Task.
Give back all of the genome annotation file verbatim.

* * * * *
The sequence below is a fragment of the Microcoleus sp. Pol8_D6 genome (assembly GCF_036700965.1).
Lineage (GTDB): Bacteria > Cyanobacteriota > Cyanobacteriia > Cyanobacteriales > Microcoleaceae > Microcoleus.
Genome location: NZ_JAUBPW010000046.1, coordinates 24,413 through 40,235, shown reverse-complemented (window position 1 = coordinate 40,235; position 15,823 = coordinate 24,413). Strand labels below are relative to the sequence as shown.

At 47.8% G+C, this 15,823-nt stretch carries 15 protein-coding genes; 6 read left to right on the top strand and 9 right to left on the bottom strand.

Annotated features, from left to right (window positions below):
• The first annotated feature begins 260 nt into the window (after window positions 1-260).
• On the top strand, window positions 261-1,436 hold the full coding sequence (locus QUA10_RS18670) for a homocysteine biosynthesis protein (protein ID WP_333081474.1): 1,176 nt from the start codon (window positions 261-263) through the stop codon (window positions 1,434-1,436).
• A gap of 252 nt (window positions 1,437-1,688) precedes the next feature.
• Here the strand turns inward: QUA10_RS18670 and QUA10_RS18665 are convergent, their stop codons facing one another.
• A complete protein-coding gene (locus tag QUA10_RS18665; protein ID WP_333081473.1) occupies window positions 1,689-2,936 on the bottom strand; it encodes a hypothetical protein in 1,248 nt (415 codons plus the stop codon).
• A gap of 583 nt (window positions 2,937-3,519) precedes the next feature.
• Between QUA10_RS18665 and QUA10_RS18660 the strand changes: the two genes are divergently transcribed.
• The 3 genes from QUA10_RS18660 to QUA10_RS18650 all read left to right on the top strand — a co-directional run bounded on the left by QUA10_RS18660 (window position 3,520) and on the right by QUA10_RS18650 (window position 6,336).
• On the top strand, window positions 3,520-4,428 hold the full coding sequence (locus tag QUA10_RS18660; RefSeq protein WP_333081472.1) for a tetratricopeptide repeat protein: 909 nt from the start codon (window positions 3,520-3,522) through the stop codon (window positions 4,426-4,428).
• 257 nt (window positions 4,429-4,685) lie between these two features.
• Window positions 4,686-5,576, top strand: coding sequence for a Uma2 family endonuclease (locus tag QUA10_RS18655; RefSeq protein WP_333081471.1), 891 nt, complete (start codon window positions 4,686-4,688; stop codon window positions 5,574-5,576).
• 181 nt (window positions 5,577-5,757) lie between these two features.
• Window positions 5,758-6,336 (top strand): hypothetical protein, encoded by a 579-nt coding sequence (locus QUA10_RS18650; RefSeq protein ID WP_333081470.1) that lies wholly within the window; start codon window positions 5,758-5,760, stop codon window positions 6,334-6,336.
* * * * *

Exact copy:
The sequence below is a fragment of the Microcoleus sp. Pol8_D6 genome (assembly GCF_036700965.1).
Lineage (GTDB): Bacteria > Cyanobacteriota > Cyanobacteriia > Cyanobacteriales > Microcoleaceae > Microcoleus.
Genome location: NZ_JAUBPW010000046.1, coordinates 24,413 through 40,235, shown reverse-complemented (window position 1 = coordinate 40,235; position 15,823 = coordinate 24,413). Strand labels below are relative to the sequence as shown.

At 47.8% G+C, this 15,823-nt stretch carries 15 protein-coding genes; 6 read left to right on the top strand and 9 right to left on the bottom strand.

Annotated features, from left to right (window positions below):
• The first annotated feature begins 260 nt into the window (after window positions 1-260).
• On the top strand, window positions 261-1,436 hold the full coding sequence (locus QUA10_RS18670) for a homocysteine biosynthesis protein (protein ID WP_333081474.1): 1,176 nt from the start codon (window positions 261-263) through the stop codon (window positions 1,434-1,436).
• A gap of 252 nt (window positions 1,437-1,688) precedes the next feature.
• Here the strand turns inward: QUA10_RS18670 and QUA10_RS18665 are convergent, their stop codons facing one another.
• A complete protein-coding gene (locus tag QUA10_RS18665; protein ID WP_333081473.1) occupies window positions 1,689-2,936 on the bottom strand; it encodes a hypothetical protein in 1,248 nt (415 codons plus the stop codon).
• A gap of 583 nt (window positions 2,937-3,519) precedes the next feature.
• Between QUA10_RS18665 and QUA10_RS18660 the strand changes: the two genes are divergently transcribed.
• The 3 genes from QUA10_RS18660 to QUA10_RS18650 all read left to right on the top strand — a co-directional run bounded on the left by QUA10_RS18660 (window position 3,520) and on the right by QUA10_RS18650 (window position 6,336).
• On the top strand, window positions 3,520-4,428 hold the full coding sequence (locus tag QUA10_RS18660; RefSeq protein WP_333081472.1) for a tetratricopeptide repeat protein: 909 nt from the start codon (window positions 3,520-3,522) through the stop codon (window positions 4,426-4,428).
• 257 nt (window positions 4,429-4,685) lie between these two features.
• Window positions 4,686-5,576, top strand: coding sequence for a Uma2 family endonuclease (locus tag QUA10_RS18655; RefSeq protein WP_333081471.1), 891 nt, complete (start codon window positions 4,686-4,688; stop codon window positions 5,574-5,576).
• 181 nt (window positions 5,577-5,757) lie between these two features.
• Window positions 5,758-6,336 (top strand): hypothetical protein, encoded by a 579-nt coding sequence (locus QUA10_RS18650; RefSeq protein ID WP_333081470.1) that lies wholly within the window; start codon window positions 5,758-5,760, stop codon window positions 6,334-6,336.